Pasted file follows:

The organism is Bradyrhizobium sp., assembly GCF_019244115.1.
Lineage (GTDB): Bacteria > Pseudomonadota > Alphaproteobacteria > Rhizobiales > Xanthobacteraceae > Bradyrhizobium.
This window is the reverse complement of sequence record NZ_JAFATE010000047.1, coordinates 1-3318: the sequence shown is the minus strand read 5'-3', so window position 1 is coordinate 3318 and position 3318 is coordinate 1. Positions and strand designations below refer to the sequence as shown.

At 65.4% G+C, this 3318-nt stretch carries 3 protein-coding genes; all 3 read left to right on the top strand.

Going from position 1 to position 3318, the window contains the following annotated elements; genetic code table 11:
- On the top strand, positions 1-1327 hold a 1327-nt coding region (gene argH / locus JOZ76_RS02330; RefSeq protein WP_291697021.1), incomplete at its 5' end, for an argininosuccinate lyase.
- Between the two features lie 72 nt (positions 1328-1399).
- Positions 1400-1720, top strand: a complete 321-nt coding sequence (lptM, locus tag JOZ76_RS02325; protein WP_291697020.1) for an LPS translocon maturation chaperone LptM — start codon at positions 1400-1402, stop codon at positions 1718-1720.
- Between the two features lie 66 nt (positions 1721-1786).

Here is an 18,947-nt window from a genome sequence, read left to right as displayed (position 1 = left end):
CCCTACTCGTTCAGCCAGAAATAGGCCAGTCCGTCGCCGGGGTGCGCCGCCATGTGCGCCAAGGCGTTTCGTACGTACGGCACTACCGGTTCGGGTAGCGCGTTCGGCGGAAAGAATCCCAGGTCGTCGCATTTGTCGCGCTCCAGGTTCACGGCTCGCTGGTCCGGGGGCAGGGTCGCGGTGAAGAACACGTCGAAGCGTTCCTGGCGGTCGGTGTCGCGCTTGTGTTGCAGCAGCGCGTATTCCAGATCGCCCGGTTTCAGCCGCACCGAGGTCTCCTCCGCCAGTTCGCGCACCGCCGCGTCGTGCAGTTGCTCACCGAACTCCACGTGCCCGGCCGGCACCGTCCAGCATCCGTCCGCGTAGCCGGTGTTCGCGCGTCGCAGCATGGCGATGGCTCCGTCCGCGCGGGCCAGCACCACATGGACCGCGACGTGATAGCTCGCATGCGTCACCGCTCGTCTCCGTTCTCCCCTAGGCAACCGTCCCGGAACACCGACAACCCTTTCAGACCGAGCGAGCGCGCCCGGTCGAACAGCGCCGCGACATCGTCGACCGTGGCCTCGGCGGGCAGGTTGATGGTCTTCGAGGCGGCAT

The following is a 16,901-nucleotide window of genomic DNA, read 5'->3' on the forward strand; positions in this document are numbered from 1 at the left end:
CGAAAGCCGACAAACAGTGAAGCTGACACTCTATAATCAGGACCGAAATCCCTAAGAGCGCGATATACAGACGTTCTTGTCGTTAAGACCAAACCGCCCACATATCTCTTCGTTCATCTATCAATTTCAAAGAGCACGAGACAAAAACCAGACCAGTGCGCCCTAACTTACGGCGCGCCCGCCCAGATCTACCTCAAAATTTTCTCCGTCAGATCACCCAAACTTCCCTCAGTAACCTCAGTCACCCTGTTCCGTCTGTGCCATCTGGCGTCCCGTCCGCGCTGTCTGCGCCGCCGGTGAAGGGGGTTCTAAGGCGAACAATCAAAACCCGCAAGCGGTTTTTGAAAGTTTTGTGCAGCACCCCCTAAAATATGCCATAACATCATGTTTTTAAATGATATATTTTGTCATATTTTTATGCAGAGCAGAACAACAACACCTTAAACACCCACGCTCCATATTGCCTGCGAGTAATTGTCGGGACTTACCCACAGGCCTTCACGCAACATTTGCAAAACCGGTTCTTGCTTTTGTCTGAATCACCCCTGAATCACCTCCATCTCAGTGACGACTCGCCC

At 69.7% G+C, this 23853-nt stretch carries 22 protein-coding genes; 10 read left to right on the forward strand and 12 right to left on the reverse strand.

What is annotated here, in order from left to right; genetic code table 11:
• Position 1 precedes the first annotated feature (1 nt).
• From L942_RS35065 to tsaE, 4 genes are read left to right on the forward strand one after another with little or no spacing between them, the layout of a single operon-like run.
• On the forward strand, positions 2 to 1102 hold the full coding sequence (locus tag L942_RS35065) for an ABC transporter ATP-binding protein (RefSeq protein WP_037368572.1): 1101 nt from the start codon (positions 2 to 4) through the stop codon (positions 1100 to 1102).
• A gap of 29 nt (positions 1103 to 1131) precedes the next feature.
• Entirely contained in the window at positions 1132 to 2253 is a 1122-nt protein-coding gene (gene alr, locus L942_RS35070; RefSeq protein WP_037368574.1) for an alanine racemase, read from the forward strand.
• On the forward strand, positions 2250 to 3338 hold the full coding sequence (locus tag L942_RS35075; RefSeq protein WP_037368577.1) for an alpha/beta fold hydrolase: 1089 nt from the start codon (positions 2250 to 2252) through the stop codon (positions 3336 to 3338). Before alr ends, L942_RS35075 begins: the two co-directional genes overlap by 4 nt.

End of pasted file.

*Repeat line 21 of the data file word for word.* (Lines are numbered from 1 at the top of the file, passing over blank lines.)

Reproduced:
• On the forward strand, positions 2250 to 3338 hold the full coding sequence (locus tag L942_RS35075; RefSeq protein WP_037368577.1) for an alpha/beta fold hydrolase: 1089 nt from the start codon (positions 2250 to 2252) through the stop codon (positions 3336 to 3338). Before alr ends, L942_RS35075 begins: the two co-directional genes overlap by 4 nt.